Russell Jones is more than ready to open his new restaurant, Tallulah, in the home of the former Dianne's on Devine restaurant at 2400 Devine St.
"It's exciting," Jones told The State Tuesday. "I'm just ready to get going and show people what we're actually going to do instead of just talking about it."
Jones has been preparing for the opening since leasing the space from former owner Dianne Light in July. Now, he is watching the interior walls go up and shooting for an opening date around mid-December.
"We have plumbing and floors down but all the walls aren't up quite yet," Jones said. "We're getting there."
Jones has already started putting together a stalwart staff to help lead the eatery, including hiring Rise Bakeshop's Charley Scruggs (formerly Oak Table pastry chef) as pastry chef and head baker and Jason Davis--formerly with Motor Supply Co. Bistro and Speakeasy--as bar manager.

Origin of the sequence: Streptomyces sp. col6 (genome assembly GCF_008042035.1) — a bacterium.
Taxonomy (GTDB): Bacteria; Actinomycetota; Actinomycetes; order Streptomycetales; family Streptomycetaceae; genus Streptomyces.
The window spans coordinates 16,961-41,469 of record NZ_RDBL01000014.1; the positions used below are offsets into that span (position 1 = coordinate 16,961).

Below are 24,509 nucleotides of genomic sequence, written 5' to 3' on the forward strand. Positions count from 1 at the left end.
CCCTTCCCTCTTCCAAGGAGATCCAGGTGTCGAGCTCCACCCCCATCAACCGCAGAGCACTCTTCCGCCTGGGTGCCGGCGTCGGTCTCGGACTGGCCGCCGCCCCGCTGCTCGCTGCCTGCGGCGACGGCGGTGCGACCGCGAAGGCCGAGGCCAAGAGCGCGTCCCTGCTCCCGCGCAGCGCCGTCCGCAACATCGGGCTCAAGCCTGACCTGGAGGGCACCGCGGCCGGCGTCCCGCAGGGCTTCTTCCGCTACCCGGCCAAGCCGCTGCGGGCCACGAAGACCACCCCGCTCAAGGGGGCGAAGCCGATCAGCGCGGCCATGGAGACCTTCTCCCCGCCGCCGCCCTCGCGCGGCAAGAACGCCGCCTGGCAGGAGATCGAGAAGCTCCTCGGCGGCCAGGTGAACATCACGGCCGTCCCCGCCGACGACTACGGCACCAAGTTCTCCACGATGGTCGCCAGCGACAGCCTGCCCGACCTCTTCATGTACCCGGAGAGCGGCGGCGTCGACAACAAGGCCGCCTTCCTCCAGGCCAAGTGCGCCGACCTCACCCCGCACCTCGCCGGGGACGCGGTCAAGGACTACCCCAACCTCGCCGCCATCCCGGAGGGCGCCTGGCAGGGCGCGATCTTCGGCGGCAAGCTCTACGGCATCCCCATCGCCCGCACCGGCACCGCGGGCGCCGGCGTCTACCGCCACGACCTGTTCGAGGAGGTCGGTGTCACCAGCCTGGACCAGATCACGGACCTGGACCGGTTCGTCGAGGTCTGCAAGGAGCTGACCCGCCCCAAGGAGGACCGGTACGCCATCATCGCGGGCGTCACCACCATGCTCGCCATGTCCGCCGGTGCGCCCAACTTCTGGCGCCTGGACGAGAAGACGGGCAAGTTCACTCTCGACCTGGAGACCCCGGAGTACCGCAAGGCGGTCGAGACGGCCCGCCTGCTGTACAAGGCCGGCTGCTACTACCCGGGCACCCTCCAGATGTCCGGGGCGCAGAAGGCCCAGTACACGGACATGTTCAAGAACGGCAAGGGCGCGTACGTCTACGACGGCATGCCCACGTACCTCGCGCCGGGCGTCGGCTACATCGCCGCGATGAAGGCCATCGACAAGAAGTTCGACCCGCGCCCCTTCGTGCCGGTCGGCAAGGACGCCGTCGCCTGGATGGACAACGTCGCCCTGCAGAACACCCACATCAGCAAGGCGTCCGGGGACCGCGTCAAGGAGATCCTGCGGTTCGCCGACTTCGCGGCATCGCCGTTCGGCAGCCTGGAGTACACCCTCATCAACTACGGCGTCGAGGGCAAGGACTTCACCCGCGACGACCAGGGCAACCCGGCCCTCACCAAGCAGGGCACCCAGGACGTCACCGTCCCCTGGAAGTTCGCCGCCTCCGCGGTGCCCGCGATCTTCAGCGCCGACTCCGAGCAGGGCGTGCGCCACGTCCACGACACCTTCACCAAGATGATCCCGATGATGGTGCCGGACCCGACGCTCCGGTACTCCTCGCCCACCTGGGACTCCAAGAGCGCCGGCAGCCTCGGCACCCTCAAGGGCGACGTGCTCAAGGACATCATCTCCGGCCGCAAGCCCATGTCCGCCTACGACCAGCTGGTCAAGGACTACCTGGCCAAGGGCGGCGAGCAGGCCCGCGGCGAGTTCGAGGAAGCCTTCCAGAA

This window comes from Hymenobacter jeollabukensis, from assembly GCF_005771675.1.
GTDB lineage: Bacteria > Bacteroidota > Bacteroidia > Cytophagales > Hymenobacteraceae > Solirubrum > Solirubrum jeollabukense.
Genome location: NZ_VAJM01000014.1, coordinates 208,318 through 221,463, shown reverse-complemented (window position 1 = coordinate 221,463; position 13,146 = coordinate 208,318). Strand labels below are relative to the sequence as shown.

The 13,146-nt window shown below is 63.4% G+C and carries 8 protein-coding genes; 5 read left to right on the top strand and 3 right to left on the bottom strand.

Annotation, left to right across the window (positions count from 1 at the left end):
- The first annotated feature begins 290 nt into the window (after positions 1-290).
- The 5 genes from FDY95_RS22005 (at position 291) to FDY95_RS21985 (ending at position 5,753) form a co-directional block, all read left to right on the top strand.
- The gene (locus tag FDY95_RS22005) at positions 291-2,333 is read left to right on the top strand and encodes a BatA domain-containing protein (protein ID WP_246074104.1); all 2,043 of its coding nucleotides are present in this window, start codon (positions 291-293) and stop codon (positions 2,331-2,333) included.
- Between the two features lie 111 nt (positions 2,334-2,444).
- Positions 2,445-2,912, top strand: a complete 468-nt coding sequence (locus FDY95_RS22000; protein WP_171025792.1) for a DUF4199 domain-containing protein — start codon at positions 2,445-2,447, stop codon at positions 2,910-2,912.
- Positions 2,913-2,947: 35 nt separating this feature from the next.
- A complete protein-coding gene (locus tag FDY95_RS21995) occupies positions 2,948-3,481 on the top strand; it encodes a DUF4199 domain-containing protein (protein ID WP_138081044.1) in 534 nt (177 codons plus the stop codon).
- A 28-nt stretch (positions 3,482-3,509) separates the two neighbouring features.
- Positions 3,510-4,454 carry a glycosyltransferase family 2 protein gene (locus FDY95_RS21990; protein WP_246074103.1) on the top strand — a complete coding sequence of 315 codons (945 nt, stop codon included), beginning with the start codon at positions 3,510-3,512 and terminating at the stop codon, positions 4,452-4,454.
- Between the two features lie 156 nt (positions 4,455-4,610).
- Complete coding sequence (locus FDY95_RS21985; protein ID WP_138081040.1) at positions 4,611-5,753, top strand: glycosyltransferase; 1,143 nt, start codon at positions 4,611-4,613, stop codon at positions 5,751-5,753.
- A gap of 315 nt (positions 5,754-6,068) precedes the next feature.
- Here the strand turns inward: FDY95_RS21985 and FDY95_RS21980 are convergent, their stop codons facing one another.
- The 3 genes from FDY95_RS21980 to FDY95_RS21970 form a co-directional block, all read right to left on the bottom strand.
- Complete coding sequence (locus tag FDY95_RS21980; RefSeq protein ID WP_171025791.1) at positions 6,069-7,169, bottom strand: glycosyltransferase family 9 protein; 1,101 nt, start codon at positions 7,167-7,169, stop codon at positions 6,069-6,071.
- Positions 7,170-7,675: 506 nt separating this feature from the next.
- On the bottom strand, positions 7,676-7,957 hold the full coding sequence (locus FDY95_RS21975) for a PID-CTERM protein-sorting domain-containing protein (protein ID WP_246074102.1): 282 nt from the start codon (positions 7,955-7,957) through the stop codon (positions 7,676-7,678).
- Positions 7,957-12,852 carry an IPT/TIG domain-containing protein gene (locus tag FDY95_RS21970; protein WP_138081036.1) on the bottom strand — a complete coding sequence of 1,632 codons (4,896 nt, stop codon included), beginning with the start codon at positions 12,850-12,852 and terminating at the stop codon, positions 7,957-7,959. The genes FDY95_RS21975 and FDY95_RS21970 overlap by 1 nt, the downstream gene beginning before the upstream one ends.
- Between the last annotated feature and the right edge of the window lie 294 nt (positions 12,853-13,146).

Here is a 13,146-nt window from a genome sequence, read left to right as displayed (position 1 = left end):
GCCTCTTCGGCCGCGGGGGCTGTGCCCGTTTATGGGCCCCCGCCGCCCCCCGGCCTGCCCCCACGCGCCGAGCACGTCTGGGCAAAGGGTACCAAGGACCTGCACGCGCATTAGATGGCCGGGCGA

"We did a tasting with (Charley) and it went extremely well," Jones said. "We pretty much offered him the job on the spot. His relationship with some local farms is going to be pretty important in terms of development of the menu."
He's also hired a familiar director of operations--his wife, Monica.
"She'll be running the office and be director of operations," Jones said. "She'll oversee the front of the house with the assistant manager and bar manager working under her."
A Columbia native and Dreher High School graduate, Jones has lived in Washington for the past 12 years, where he attended French culinary school L’Academie De Cuisine and worked as a chef at Le Paradou, Restaurant Eve and, most recently, the high-end bar and restaurant Jack Rose Dining Saloon.
While Jones plans to incorporate French cooking techniques, Tallulah will not be a classic French restaurant, he told The State this summer.
"What we’ll be doing is taking that French technique and using it in a very modern American cuisine with local seasonal ingredients and a menu that changes frequently," said Jones, who began his stint in the culinary world working at Rosewood Market while attending the University of South Carolina.
Dishes will include items such as grouper with house-made linguine and parsley and roasted cauliflower with coriander and pickled garlic.
Jones plans to have a formal dining space for service-driven, reservation dining along with "a little more upscale casual lounge and bar with first-come, first-serve service."
"Hopefully we'll be able to bring a few things to Columbia that aren't necessarily going on here right now, Jones said.